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Objectives

 To make aware the importance of capacity of parties in


a contract.

 To understand the various issues related to Capacity of


Parties.
Case
 It was for only five minutes that Raman had left his shop to
his eight year old son, Deepak. Deepak always imagined he
was grown up enough to do all that his father did. A
customer come up to the shop and asked the boy, “ could I
have that electric iron”. The boy had seen his father sell
things for Rs. 10. he thought Rs. 20 would be a good value
for the iron. He asked for Rs. 20 for the iron. The customer
paid the money and was about to leave that Raman came
back. Raman attempted to intervene by requiring the buyer
to either par Rs. 300 for the iron or returning it back. The
customer pointed to the sign on the shop – ‘ Goods once
sold will not be returned back’ and insisted on taking the
iron away.
CAPACITY OF PARTIES
 Capacity of Parities means contracting parties must
be competent to contract.

 Section 11 lays down that `Every person is competent to


contract who is of the age of majority according to the
law to which he is subject, and who is of sound mind, and
is not Disqualified from contracting by any law to which
he is subject.’
Contd……
 Thus the following persons are not competent to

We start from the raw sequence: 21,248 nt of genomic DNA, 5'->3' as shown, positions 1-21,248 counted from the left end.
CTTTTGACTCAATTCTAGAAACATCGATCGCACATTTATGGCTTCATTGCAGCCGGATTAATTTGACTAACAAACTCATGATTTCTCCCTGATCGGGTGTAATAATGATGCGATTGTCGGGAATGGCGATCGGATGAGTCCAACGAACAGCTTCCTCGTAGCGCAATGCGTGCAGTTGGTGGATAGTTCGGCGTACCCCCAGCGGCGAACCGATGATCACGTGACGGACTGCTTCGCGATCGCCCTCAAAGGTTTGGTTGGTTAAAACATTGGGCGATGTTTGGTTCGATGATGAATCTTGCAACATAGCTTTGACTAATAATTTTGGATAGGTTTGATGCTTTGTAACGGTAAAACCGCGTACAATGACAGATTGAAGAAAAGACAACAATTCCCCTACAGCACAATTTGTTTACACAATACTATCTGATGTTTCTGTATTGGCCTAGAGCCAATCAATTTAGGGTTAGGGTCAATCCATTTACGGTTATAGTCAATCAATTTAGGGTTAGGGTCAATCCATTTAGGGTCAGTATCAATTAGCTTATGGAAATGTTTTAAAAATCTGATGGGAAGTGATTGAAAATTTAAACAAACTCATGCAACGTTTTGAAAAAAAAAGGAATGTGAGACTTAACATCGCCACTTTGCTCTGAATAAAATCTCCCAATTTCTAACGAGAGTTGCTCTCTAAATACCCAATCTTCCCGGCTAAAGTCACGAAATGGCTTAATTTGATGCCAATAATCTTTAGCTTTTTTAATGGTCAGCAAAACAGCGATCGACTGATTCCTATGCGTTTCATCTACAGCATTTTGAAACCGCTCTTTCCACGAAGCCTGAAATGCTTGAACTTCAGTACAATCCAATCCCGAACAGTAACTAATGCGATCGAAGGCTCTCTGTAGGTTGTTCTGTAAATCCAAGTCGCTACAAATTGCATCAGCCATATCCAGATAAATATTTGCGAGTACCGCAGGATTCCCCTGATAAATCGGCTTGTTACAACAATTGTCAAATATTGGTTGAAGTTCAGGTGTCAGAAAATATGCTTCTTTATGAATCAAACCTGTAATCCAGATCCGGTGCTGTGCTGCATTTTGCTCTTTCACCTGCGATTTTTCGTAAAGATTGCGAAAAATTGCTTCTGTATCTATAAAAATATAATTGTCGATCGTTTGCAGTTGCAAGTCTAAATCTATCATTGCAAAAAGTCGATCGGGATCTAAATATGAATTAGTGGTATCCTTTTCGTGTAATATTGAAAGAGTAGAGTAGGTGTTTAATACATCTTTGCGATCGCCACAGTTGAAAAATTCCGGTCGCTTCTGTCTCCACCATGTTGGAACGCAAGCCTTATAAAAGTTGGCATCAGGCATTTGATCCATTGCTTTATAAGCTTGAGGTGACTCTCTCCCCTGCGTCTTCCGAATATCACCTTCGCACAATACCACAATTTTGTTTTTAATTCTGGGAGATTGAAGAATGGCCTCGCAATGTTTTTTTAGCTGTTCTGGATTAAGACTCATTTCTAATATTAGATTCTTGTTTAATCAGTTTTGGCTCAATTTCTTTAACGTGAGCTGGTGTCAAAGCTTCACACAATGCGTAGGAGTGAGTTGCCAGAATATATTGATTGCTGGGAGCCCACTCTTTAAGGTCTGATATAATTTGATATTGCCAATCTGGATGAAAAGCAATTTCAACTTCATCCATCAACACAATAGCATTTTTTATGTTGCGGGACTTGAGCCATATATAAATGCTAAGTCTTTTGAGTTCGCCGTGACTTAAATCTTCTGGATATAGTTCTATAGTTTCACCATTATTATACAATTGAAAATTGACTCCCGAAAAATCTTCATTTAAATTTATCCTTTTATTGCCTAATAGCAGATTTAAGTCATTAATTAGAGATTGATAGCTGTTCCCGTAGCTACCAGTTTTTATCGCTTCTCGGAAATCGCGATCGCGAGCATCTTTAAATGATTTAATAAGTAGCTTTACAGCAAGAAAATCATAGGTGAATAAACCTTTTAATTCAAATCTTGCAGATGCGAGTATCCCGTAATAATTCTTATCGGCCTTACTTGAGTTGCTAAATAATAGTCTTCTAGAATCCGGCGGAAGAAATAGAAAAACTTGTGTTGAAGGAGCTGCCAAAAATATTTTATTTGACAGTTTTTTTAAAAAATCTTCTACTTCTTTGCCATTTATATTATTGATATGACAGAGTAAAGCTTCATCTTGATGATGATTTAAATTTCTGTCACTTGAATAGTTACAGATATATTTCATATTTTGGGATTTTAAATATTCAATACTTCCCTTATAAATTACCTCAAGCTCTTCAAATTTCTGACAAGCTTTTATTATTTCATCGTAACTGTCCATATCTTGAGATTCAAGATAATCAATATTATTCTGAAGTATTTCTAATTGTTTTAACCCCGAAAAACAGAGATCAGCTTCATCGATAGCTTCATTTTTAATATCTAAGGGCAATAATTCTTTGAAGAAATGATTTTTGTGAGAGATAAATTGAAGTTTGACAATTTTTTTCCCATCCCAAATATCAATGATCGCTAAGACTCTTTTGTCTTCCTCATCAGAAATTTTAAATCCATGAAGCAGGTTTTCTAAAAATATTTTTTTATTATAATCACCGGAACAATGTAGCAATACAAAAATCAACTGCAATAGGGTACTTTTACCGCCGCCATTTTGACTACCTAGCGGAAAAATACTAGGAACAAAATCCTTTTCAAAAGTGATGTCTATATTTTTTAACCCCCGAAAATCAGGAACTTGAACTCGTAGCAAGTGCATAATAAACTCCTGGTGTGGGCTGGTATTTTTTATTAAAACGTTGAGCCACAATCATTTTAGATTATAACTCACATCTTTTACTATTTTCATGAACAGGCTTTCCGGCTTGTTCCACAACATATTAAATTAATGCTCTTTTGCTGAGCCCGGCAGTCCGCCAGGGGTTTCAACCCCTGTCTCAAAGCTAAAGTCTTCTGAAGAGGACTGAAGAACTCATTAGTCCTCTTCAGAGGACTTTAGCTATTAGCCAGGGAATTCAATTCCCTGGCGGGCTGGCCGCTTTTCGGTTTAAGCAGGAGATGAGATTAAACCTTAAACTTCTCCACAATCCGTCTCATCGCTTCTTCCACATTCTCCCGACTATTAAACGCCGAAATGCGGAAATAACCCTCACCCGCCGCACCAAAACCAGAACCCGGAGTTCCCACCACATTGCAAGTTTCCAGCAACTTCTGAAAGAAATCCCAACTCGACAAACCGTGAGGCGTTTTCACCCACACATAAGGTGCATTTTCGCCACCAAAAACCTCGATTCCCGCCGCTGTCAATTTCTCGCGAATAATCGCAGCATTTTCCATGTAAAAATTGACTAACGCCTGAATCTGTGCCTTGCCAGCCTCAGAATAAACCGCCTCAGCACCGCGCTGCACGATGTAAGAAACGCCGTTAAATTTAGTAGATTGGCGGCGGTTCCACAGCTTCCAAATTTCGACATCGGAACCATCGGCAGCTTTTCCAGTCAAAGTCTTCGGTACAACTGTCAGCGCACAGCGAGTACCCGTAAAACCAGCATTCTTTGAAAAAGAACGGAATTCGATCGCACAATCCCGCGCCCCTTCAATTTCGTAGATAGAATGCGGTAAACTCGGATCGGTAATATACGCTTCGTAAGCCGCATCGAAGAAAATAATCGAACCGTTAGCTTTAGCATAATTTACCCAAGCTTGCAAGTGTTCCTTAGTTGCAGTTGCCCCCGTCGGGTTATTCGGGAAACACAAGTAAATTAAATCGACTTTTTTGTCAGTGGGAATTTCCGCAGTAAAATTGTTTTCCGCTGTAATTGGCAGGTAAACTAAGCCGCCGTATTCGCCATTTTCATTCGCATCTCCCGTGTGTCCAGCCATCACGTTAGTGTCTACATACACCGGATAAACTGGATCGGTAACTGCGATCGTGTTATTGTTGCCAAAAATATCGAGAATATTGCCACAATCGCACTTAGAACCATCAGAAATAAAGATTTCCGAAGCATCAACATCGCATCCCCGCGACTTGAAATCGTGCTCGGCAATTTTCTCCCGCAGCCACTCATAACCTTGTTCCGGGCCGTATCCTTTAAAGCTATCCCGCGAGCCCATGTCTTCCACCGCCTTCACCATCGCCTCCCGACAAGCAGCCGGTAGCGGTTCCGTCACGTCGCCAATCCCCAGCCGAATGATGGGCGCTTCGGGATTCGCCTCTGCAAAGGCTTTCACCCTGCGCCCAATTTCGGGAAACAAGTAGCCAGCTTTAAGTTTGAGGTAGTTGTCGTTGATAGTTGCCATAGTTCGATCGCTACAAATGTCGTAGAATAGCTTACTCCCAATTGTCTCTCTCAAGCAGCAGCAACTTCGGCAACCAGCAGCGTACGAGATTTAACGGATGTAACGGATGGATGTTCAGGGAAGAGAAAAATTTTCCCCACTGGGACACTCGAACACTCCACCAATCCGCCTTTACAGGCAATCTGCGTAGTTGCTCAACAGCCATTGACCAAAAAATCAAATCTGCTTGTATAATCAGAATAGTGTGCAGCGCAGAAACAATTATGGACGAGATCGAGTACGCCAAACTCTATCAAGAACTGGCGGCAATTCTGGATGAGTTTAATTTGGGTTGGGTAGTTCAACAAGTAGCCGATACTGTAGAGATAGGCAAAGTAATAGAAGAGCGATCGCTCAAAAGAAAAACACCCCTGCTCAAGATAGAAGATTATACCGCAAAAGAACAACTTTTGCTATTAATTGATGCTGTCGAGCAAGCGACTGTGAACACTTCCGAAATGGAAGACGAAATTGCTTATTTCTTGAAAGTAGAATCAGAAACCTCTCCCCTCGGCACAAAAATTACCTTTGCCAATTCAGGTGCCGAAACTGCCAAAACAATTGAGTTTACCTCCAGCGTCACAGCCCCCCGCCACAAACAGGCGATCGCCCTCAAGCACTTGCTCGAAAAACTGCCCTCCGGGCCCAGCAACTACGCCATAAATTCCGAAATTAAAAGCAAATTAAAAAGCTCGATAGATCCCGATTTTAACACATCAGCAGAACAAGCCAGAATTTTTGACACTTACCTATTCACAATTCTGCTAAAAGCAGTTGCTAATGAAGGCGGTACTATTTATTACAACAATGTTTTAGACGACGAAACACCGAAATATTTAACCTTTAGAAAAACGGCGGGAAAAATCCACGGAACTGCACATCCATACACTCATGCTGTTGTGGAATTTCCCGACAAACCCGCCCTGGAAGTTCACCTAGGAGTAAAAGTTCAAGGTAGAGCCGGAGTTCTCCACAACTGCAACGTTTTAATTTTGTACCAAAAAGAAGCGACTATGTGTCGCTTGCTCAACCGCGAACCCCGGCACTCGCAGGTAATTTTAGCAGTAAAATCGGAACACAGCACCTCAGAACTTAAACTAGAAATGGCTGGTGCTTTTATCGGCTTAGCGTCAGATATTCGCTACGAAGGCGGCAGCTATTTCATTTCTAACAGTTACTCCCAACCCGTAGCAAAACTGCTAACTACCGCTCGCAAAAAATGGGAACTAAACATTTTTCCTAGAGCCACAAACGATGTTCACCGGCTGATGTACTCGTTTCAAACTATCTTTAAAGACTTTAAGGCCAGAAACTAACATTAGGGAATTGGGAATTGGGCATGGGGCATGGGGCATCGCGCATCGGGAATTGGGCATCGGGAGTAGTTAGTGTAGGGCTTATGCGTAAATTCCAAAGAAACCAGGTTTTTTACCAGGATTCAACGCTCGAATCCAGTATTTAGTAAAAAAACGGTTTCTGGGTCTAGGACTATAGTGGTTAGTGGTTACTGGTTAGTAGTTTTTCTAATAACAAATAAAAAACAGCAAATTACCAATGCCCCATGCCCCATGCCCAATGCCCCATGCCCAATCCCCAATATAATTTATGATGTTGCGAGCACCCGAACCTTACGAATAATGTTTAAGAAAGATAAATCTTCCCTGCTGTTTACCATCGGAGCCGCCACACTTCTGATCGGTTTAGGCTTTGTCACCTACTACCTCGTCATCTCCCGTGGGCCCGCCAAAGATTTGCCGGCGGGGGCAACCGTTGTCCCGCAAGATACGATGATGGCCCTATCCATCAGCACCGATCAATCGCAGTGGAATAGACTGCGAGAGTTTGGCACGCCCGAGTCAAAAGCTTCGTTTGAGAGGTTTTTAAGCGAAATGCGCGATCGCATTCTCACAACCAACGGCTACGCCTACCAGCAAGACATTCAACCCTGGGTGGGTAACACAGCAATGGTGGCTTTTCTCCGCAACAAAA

contract:

 A person who is Minor


 A person of Unsound mind
 A person who is disqualified to make a contract
Minor
 According to Section 3 of the Indian Majority Act 1875 ‘a
person who has not completed eighteen years of age is
considered as Minor.

 Twenty one years if person or property or both a guardian is


appointed by the Court (under the Guardians and Ward act
1890 or where the minor’s property has been placed under
he superintendence of a Court of wards.’
General Principles Governing the
Law for Minor
 The law must protect minor against their own
inexperience. It therefore should protect minor
person, preserve their rights & properties, excuse their
negligence & assist them in pleading.

 In pursuing the object of protection of minors, the law


should not cause unnecessary hardship to the person
who deals with them. Thus in case of minor . the law
should behave like his guardian.
Rules or Effect as to Nature of
Minor’s Agreement